DAN SHIPSIDES - Touchstone landscape text 2




CV & contact




Guiding Dilemma: Landscape [2]

Well I tell you – it's interesting what you learn – what sinks in or what you have to keep re-learning. Well in my position anyway….

A big part of my energy goes into being independent – so you forget where or when to take help and in the process of taking advice from you about where to put the hands and feet makes a huge difference to the whole experience because trying to do it without help – just leaves you hammered.




Early on in the project you talked about a sense of independence in the climbing – but only in the sense of a certain freedom in the type of movement in climbing – in that you were able to feel out what's ahead rather than be guided or having a sense of fear of bumping into something. It's a different form of movement unlike walking - in climbing all your limbs are in contact with the surface. I found that interesting but later this independence was seen and understood more in the context of a partnership.

Oh yeah – the sense of independence with climbing. Well for me anyway it was an opportunity just to sort of stretch the body's ability a bit. To get a sense of what you're able to do in a way that you wouldn't do normally.

I'm interested in anything that I can do that challenges the other senses – outside of sight. And climbing meets some of those criteria - it doesn't meet all of them - it's a balance between dependence and independence.

That's what we worked out in terms of communication during the climbing. In a way that was a big turning point in the project for me. At first we agreed not in include any communication – as we thought it was kind of cheating or bypassing an element of the activity. So you were left to search for holds completely on your own.

That was okay at the start – on the indoor wall. But outdoors it becomes too difficult. There's a morale issue – because if it's too hard you just crack half way up a cliff – and it's a kind of ‘sod that' situation – very frustrating for both of us.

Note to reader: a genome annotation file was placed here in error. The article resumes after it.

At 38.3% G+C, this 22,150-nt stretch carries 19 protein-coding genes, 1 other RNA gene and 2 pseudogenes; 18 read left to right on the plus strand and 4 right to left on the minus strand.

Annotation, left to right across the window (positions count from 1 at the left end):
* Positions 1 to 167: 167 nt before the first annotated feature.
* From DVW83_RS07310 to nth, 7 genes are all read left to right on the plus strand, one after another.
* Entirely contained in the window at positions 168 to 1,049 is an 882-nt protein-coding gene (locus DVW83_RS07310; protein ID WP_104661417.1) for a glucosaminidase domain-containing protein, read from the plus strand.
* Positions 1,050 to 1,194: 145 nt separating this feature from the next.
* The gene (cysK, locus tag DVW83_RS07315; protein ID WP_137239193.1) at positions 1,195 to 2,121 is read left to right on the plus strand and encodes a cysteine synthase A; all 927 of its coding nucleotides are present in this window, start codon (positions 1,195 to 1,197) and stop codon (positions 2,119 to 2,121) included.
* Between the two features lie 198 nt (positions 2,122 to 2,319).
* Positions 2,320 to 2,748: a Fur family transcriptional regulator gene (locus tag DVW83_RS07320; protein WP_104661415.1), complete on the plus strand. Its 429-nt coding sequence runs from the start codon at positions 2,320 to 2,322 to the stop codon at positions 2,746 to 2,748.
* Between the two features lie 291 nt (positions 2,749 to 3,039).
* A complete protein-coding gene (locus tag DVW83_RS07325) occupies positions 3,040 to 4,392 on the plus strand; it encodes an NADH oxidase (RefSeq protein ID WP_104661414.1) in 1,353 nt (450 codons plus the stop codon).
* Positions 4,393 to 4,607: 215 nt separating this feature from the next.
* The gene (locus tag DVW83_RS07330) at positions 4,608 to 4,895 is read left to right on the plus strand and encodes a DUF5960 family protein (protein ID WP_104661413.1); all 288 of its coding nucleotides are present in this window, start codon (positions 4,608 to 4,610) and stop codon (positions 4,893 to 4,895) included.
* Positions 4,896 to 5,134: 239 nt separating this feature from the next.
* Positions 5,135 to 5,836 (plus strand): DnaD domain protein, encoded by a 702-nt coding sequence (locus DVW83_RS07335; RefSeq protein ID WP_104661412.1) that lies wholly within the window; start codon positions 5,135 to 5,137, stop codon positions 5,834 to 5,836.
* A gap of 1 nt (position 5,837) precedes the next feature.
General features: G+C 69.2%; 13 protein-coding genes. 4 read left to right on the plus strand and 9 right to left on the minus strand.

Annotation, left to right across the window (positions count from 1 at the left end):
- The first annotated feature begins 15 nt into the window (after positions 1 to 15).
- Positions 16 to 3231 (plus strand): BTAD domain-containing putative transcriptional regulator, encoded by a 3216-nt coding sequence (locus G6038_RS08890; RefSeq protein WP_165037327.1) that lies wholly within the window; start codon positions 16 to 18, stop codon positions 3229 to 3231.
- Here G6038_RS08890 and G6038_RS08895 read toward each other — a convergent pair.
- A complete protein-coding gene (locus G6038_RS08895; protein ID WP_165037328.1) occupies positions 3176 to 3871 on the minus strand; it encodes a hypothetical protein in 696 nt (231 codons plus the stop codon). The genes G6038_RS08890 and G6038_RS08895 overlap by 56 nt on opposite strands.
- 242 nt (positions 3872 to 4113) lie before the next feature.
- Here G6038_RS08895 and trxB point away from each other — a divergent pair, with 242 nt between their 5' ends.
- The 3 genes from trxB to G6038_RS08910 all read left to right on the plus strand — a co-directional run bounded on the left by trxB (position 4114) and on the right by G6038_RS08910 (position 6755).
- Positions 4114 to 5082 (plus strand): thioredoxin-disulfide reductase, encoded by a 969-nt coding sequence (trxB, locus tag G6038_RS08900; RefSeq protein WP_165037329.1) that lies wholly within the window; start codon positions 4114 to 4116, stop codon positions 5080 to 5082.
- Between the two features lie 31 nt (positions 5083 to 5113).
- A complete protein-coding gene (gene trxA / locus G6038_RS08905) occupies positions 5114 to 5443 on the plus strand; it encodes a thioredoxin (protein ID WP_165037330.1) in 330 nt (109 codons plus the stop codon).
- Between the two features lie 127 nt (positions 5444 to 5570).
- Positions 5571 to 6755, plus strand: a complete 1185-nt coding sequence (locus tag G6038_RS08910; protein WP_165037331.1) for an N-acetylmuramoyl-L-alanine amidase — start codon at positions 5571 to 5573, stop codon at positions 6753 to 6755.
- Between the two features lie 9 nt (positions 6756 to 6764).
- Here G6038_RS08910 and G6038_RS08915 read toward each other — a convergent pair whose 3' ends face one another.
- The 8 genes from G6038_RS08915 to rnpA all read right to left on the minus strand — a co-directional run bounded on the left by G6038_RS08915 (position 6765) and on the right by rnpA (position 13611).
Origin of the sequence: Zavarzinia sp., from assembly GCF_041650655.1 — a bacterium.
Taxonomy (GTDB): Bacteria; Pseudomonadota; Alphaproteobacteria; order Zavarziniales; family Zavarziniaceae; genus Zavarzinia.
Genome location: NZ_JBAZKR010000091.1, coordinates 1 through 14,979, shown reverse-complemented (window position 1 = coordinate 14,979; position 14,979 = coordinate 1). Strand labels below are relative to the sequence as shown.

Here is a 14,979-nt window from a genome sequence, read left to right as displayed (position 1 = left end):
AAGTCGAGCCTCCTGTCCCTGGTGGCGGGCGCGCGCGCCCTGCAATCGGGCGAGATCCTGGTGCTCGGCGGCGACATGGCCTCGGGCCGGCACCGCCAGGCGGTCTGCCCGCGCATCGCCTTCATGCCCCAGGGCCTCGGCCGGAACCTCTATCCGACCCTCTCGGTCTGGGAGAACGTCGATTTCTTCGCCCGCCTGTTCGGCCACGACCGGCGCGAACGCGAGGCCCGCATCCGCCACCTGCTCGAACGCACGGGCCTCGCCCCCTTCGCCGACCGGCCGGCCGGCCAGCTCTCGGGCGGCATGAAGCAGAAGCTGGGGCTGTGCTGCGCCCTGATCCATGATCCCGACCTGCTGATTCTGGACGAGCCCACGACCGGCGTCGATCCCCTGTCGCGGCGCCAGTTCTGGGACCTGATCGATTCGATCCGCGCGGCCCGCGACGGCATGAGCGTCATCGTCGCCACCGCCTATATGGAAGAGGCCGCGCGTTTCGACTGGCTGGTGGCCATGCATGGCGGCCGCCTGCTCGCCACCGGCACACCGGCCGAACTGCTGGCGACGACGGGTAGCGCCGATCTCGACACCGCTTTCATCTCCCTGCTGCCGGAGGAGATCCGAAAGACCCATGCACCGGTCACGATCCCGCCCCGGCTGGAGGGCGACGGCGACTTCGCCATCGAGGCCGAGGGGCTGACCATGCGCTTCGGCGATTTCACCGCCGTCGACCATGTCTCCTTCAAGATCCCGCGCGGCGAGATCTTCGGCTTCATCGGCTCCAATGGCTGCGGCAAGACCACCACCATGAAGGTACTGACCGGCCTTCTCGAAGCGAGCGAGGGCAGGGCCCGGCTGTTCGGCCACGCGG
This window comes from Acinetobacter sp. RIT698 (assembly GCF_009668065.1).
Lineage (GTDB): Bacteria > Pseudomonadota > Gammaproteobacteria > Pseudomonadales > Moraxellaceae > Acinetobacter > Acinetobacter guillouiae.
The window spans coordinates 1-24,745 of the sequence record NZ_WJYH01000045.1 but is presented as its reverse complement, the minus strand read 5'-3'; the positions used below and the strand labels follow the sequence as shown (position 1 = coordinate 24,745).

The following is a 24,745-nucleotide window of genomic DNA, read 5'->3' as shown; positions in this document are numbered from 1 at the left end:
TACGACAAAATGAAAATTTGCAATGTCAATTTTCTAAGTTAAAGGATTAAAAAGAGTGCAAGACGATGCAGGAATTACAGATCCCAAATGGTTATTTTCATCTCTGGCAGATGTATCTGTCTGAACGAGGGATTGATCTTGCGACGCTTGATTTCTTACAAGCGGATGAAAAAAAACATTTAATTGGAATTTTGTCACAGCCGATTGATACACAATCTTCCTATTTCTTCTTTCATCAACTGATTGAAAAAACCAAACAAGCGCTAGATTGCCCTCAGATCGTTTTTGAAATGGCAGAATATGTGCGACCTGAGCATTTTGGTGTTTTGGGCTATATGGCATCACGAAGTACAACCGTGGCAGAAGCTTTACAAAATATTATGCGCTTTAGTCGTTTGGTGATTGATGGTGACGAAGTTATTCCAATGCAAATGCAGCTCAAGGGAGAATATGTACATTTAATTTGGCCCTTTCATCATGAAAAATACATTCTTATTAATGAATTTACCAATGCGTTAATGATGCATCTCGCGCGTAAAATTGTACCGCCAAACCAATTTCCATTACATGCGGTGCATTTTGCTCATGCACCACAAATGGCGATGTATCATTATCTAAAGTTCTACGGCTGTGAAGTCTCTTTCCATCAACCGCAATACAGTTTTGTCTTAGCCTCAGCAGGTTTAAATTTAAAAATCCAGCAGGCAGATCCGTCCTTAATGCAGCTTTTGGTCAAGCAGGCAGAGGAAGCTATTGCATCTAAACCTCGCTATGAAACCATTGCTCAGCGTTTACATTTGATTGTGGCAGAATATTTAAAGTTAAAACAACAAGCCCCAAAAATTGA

It's kind of about confidence and expectation – indoor you know there's a way up – but outdoors it's more difficult mentally. But for me this shifted the project because up to then I really came with an approach and idea which was quite mechanistic in a way – where I was attaching cameras to you and you were climbing....it was as if I wasn't there....as if you were climbing alone in isolation – more like some kind of clinical research where I was collecting data – interested in you climbing – but just your movements, stretching, searching, seeking out the landscape – with no connection outside of that. So quite a reduced simplistic idea really.

Yeah that's a good point.

But of course, I started to realize that ‘that wasn't it' – because the whole thing in practice – away from the research's written proposal – had become about negotiating the project with you – and Gerard – and going to different places, conversations, jokes within the activity of climbing – and I realized that this was important to the experience of place and climbing – you can't really separate the parts – it's more than just hands on the rock. And I felt that this needed to be included in the ‘research methodologies' as much as the cameras and technical climbing.

So early on in the project, as the whole activity became more personalized and human, I realized that this was too narrow an approach which treated you almost like a paint brush. We realized was that the landscape was as much about how we all interacted (and Gerard and Voss the guide dog), and what our activity was in these places as much as it was about the ‘finger-tip' footage.'